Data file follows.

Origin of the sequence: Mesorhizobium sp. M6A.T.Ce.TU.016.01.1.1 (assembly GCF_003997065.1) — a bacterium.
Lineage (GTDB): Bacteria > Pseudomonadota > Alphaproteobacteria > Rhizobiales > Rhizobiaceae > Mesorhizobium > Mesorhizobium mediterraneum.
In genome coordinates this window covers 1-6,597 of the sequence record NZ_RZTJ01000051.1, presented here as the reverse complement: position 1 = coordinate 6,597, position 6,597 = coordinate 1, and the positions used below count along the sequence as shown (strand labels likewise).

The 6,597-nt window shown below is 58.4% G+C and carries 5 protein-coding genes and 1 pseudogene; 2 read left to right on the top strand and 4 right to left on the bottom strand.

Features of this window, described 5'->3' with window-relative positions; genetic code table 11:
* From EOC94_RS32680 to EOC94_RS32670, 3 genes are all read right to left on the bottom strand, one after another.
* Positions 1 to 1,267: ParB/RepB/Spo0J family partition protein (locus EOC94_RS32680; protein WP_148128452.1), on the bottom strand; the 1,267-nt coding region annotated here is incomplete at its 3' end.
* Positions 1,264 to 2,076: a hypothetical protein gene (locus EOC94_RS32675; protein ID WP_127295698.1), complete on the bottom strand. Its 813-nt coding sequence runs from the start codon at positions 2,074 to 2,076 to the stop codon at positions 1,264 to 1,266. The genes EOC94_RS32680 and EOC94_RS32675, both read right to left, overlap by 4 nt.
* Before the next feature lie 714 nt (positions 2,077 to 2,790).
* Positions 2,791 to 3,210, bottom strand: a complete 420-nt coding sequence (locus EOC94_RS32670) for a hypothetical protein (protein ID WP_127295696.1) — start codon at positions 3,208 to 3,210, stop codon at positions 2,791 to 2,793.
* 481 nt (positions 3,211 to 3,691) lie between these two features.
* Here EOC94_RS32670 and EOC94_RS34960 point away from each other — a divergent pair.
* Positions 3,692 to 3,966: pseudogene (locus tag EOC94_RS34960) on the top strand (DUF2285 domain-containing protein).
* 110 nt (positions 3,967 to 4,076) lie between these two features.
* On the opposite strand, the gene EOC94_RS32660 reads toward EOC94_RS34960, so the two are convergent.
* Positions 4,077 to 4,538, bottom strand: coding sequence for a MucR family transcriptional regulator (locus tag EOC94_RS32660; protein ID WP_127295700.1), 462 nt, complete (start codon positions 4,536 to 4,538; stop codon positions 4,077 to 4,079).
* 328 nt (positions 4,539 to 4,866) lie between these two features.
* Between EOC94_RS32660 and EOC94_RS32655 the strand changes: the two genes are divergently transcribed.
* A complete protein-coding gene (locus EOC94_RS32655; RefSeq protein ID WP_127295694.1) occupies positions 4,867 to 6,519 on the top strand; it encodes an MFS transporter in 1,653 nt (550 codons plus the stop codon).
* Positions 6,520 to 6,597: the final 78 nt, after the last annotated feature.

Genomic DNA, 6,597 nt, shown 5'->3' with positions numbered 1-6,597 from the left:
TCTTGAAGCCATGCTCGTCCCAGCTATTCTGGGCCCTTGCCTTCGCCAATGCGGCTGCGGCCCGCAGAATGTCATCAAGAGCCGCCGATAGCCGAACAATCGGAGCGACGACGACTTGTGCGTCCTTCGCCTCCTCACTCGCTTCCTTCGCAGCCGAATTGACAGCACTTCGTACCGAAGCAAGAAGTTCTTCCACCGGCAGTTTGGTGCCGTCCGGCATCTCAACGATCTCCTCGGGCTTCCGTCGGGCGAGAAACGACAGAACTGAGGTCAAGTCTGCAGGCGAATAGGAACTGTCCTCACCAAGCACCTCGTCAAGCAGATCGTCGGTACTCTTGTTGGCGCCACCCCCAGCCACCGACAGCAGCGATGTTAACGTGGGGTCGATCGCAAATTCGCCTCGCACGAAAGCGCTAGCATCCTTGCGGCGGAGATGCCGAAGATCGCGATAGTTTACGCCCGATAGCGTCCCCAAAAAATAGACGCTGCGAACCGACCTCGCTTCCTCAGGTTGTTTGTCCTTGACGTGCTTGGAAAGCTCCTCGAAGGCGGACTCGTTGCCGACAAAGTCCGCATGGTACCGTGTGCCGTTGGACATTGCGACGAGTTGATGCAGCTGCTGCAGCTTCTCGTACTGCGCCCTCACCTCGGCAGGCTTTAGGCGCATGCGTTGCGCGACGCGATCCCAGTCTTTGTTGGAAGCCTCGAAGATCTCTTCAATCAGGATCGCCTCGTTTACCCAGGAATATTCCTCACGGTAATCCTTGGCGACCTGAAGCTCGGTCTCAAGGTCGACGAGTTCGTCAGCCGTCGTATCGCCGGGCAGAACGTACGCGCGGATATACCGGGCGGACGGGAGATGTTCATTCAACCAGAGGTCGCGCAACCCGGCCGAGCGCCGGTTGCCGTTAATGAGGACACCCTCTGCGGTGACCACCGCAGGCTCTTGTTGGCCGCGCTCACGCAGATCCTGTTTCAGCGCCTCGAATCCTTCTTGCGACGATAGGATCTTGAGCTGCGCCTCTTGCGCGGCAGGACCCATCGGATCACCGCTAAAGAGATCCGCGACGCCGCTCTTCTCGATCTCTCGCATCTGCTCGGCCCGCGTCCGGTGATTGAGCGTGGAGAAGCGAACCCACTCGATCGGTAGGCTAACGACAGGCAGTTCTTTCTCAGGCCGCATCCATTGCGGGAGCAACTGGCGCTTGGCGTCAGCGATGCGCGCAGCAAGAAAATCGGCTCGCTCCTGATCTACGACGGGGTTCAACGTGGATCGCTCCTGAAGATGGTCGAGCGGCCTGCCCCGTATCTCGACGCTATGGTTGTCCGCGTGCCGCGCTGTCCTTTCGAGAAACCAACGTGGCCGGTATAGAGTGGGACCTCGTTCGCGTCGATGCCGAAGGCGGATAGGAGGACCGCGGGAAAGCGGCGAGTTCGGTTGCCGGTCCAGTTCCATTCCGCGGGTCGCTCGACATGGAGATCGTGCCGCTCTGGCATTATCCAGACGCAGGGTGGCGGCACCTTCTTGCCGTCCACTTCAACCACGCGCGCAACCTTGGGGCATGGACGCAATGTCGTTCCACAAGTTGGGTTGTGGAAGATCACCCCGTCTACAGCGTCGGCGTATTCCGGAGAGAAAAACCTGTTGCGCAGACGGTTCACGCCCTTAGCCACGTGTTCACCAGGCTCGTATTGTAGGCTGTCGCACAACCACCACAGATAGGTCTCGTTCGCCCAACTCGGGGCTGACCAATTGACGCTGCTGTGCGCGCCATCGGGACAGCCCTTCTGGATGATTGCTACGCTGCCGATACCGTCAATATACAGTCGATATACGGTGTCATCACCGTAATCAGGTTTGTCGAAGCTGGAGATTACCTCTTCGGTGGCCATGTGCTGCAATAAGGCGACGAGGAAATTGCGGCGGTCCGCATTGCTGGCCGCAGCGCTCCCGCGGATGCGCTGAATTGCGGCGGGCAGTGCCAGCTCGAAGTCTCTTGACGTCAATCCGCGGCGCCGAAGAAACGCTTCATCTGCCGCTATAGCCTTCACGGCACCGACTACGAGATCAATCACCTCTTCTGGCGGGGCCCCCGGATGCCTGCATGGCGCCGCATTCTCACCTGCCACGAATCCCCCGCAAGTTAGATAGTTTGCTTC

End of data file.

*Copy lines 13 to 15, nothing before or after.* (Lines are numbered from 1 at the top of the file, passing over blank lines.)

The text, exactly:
* Positions 3,692 to 3,966: pseudogene (locus tag EOC94_RS34960) on the top strand (DUF2285 domain-containing protein).
* 110 nt (positions 3,967 to 4,076) lie between these two features.
* On the opposite strand, the gene EOC94_RS32660 reads toward EOC94_RS34960, so the two are convergent.